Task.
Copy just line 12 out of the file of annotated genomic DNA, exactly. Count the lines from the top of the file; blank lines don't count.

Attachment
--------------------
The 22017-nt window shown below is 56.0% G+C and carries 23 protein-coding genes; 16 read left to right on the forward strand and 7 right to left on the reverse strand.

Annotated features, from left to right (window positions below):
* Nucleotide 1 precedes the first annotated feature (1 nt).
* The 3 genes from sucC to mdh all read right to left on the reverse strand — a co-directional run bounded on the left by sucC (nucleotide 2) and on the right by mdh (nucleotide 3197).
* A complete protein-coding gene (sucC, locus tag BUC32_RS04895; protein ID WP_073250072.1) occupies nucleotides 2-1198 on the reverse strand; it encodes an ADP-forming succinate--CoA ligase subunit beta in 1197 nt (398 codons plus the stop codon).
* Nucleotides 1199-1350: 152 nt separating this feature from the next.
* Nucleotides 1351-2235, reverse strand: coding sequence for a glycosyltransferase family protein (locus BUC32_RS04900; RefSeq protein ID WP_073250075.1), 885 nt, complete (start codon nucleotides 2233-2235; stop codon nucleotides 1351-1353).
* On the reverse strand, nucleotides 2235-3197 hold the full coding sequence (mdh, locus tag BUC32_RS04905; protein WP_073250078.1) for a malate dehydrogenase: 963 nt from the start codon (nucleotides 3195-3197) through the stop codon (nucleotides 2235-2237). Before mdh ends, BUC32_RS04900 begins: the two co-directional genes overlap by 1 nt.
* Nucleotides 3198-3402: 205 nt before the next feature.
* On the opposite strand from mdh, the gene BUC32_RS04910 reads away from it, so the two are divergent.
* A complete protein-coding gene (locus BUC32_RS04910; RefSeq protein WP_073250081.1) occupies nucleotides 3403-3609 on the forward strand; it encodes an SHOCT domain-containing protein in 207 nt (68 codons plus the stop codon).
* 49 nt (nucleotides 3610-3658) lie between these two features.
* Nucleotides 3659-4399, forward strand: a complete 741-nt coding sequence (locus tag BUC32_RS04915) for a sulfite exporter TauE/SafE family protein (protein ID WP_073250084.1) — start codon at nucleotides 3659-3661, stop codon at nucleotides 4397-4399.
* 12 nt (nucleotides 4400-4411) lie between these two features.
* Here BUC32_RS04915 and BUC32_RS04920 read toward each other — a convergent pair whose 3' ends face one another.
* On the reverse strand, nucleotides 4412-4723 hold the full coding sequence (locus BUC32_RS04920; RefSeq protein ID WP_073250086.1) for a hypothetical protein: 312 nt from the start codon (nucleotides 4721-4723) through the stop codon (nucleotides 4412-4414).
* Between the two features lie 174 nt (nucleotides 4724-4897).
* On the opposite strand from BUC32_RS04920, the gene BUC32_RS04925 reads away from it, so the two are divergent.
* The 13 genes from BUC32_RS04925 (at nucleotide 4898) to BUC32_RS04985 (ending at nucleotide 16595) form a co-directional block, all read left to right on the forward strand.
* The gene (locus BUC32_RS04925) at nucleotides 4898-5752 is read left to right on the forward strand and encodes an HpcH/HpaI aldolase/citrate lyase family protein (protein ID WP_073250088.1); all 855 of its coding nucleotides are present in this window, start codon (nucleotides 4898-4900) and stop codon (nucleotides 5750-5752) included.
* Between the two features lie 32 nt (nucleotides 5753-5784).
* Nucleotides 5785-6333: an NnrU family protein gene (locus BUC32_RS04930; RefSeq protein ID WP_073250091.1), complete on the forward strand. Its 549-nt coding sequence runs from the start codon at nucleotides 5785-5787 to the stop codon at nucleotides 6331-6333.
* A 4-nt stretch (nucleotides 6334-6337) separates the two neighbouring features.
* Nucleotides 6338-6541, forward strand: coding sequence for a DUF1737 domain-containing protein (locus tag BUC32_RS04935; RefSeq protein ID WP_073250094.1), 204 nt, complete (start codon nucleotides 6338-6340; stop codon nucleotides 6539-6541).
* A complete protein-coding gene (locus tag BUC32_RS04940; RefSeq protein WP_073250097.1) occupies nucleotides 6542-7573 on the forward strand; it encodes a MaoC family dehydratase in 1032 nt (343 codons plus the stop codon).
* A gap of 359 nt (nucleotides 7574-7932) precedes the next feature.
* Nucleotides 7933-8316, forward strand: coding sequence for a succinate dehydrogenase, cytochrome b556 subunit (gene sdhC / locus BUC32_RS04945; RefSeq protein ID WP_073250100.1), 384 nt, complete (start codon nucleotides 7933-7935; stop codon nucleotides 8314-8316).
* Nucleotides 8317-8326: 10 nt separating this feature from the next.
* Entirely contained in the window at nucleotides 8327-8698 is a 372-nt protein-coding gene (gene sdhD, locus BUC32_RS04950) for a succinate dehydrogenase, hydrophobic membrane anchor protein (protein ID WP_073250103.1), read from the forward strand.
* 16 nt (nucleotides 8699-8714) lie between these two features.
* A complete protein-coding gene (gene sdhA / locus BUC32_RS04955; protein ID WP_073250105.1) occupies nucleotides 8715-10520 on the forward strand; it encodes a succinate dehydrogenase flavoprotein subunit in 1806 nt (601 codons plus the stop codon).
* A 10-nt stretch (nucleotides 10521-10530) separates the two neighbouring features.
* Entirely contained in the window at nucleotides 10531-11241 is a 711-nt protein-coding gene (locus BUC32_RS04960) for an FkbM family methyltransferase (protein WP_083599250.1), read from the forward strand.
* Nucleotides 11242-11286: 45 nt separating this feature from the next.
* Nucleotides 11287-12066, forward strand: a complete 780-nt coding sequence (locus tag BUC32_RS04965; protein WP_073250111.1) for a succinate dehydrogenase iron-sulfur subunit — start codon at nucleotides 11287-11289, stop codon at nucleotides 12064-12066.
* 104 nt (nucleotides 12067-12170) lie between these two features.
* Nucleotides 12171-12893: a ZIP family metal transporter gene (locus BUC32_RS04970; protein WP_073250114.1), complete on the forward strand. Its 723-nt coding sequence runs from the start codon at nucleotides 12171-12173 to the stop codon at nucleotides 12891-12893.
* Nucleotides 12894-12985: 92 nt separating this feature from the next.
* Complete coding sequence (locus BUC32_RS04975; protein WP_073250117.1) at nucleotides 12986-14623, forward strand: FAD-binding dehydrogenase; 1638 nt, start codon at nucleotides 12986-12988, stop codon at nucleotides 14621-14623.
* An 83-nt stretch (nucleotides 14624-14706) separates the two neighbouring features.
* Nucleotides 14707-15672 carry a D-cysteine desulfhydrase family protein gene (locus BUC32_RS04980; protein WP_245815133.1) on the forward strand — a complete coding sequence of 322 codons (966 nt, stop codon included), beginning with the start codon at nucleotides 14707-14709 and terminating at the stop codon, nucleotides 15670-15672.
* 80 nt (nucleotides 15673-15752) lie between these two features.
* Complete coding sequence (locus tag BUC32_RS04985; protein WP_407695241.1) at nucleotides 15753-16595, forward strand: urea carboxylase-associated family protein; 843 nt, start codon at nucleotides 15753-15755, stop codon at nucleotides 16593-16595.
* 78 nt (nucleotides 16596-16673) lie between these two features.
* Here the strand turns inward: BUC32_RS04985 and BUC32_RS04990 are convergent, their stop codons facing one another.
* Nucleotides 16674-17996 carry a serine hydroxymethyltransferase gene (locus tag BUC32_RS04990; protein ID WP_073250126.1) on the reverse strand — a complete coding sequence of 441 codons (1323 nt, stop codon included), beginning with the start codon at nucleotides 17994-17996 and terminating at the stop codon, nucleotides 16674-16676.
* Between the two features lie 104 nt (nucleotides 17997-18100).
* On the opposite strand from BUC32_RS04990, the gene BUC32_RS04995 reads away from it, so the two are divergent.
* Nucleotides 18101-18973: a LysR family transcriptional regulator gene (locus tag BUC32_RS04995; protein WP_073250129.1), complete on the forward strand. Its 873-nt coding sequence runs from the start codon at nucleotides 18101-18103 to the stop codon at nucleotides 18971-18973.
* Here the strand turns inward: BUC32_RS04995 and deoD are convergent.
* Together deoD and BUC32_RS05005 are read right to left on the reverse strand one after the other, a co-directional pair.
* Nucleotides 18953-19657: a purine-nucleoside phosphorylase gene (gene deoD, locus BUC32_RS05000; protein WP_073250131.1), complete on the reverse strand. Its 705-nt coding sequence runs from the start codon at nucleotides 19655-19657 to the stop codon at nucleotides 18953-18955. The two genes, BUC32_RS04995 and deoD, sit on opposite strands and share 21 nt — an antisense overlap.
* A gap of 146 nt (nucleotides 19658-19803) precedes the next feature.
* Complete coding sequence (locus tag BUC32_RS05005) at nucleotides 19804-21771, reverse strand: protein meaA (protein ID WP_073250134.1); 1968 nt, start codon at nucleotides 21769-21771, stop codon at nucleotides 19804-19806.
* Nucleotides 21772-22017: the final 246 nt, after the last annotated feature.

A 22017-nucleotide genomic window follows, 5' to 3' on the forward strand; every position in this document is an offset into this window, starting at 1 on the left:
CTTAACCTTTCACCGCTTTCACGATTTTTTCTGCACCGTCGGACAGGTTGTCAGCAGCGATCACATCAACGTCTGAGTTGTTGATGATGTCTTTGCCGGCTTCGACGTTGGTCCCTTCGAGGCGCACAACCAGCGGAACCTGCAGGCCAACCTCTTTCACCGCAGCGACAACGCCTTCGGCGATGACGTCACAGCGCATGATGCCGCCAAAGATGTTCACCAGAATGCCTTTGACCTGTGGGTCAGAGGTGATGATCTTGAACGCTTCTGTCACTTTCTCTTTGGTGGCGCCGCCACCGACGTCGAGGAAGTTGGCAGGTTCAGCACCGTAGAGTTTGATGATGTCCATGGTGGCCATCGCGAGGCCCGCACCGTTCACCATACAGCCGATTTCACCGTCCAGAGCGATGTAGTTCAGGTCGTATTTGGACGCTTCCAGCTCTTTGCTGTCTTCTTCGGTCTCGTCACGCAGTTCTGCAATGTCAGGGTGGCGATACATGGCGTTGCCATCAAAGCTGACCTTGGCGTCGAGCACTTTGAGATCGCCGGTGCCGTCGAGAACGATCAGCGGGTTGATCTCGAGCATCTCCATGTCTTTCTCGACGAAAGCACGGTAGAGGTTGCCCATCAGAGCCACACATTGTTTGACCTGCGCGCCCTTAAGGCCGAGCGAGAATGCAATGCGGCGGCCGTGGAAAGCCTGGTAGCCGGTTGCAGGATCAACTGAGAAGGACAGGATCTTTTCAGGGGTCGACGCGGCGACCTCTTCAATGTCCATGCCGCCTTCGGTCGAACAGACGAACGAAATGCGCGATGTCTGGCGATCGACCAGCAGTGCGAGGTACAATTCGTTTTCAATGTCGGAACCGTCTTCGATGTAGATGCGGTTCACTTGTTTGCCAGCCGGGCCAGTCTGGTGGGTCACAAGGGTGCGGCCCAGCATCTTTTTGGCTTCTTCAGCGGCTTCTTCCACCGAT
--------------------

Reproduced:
* 49 nt (nucleotides 3610-3658) lie between these two features.